Trimpin: The Sound of Invention

77 min., USA, dir. Peter Esmonde

Trimpin (as he wants to be called only by this name), who has a startling resemblance to Arts Club Artistic Director Bill Millerd, is a unique artist who's been labelled a "magician and a mad scientist". He goes to junkyards to salvage whatever he needs to create weird musical instruments that play sonic experimentations that sound better that New Age music. In this documentary, we see a project he was commissioned to do at Seattle Center--a towering, guitar-shaped column of self-playing electric guitars. We see typewriters turned into pianos, tiny ukeleles that are played like violins, a "seismofon" which transforms earthquake data into melodies, and a glass ball that goes round and round, like the moon circling the earth. Esmonde takes the viewers from Seattle back to Trimpin's German homeland, where the artist explains how he was first inspired when he was 8 or 9 by the sounds of the Black Forest’s natural environment as well as the sounds of cuckoo clocks and music machines originally produced from that part of Europe hundreds of years ago. At the end, we are treated to a concert which he mounts with the Kronos Quartet, and no one knows what kind of music will be played and when the concert would end. It does end in a somewhat eccentric fini. Both Peter Esmonde and Trimpin will be in attendance, and this is a must see documentary.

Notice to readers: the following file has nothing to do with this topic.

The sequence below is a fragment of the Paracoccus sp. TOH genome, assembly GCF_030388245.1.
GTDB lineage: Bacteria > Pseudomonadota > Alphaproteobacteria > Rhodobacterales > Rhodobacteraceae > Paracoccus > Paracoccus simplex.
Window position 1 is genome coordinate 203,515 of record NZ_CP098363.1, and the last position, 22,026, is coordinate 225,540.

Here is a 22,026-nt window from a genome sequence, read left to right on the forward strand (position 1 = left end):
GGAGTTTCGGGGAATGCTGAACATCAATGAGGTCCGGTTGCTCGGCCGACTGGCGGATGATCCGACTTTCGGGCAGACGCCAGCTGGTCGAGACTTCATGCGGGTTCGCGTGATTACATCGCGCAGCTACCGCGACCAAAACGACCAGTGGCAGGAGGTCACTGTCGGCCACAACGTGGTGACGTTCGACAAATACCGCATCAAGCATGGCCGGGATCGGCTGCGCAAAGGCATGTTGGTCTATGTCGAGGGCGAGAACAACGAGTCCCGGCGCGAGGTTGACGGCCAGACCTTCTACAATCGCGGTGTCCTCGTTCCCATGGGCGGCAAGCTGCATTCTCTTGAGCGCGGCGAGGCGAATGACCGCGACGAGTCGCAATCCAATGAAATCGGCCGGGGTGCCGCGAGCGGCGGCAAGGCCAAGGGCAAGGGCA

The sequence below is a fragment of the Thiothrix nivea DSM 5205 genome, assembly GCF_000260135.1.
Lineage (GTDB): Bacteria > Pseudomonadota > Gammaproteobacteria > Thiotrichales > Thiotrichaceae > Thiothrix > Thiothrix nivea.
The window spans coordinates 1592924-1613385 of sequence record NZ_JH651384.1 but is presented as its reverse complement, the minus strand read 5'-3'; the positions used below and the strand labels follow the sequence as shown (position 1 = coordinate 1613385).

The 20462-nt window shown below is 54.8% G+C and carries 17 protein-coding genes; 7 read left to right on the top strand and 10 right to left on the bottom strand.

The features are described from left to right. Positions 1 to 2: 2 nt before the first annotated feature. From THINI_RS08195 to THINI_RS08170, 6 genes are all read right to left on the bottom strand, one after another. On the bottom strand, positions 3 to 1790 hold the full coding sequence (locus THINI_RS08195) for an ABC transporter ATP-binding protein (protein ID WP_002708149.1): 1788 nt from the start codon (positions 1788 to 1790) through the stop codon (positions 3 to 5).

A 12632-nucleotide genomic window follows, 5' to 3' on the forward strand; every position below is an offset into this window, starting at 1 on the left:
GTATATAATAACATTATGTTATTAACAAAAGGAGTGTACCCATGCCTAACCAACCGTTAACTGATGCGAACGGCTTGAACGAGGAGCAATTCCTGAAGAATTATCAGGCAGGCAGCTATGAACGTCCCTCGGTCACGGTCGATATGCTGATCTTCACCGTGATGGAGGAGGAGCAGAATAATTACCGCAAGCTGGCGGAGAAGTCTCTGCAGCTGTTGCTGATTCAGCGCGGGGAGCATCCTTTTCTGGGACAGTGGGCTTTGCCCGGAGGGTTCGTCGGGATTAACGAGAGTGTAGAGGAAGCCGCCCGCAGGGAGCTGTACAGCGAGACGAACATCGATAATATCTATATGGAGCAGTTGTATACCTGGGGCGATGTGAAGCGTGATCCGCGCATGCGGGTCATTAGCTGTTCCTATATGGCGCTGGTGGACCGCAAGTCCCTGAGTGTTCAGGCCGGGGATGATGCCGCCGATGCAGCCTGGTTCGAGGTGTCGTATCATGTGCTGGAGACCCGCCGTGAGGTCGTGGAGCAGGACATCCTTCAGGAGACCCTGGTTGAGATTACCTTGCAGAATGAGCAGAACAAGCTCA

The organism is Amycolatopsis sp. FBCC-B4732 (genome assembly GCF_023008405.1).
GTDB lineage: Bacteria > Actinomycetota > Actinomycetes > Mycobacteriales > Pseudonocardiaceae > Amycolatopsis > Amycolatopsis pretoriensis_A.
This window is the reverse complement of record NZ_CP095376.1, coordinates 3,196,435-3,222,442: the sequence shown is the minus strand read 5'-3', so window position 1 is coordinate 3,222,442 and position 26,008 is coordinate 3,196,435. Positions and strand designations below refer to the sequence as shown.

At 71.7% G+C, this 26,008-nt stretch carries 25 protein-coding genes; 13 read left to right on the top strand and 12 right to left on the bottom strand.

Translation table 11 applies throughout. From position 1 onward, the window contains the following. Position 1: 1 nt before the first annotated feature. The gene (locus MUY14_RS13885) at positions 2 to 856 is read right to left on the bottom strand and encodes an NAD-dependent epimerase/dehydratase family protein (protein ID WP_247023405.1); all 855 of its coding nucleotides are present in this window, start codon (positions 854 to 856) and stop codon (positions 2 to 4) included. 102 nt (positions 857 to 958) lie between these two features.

Under Rich Earth

91 min., Canada, dir. Malcolm Rogge

Fuentovejuna, a play by Renaissance Spanish playwright Lope de Vega, comes to mind as I was watching this documentary about Junin, a small village in Ecuador, where all the townspeople get together and fight a Canadian mining company, Ascendant Copper Corporation, from exploiting its natural resources. It shames me to be Canadian when you see documentaries like this where big business, in this case, a Canadian mining company based in Toronto, for love of money and greed, comes to small towns like Junin to make big money regardless of the villagers' human and civil rights. Footage of confrontations captured by the camera of Malcolm Rogge in 2006 reveals the story of this small community standing up to the aggressive tactics of goons hired by this Canadian mining corporation to intimidate the villagers. Until now, the community remains strongly opposed and confrontations continue. I hope Rogge has sent this documentary to Toronto, and I'm sure it's creating waves. Let's wait and see if big business will triumph despite all the opposition. Unfortunately, in the history of mankind, it's often the aggressive rich and powerful who eventually come out winning.

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.© 2009 Ed Farolan